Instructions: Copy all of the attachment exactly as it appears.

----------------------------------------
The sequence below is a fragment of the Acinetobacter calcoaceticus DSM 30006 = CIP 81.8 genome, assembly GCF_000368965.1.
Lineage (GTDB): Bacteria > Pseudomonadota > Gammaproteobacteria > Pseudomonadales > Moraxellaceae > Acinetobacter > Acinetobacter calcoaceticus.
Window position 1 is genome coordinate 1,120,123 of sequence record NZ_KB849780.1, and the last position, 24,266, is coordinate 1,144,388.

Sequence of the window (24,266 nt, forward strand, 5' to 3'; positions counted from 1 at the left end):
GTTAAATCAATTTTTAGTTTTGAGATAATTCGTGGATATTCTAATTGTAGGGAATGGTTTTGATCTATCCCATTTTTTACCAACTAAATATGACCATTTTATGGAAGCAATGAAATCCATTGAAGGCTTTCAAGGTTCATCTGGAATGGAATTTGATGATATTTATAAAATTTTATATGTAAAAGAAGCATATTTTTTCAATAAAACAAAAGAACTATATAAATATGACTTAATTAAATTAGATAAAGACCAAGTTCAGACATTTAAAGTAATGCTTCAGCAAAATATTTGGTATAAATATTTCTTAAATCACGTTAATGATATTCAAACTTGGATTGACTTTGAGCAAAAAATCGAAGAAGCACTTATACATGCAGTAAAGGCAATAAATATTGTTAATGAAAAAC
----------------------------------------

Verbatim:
The sequence below is a fragment of the Acinetobacter calcoaceticus DSM 30006 = CIP 81.8 genome, assembly GCF_000368965.1.
Lineage (GTDB): Bacteria > Pseudomonadota > Gammaproteobacteria > Pseudomonadales > Moraxellaceae > Acinetobacter > Acinetobacter calcoaceticus.
Window position 1 is genome coordinate 1,120,123 of sequence record NZ_KB849780.1, and the last position, 24,266, is coordinate 1,144,388.

Sequence of the window (24,266 nt, forward strand, 5' to 3'; positions counted from 1 at the left end):
GTTAAATCAATTTTTAGTTTTGAGATAATTCGTGGATATTCTAATTGTAGGGAATGGTTTTGATCTATCCCATTTTTTACCAACTAAATATGACCATTTTATGGAAGCAATGAAATCCATTGAAGGCTTTCAAGGTTCATCTGGAATGGAATTTGATGATATTTATAAAATTTTATATGTAAAAGAAGCATATTTTTTCAATAAAACAAAAGAACTATATAAATATGACTTAATTAAATTAGATAAAGACCAAGTTCAGACATTTAAAGTAATGCTTCAGCAAAATATTTGGTATAAATATTTCTTAAATCACGTTAATGATATTCAAACTTGGATTGACTTTGAGCAAAAAATCGAAGAAGCACTTATACATGCAGTAAAGGCAATAAATATTGTTAATGAAAAAC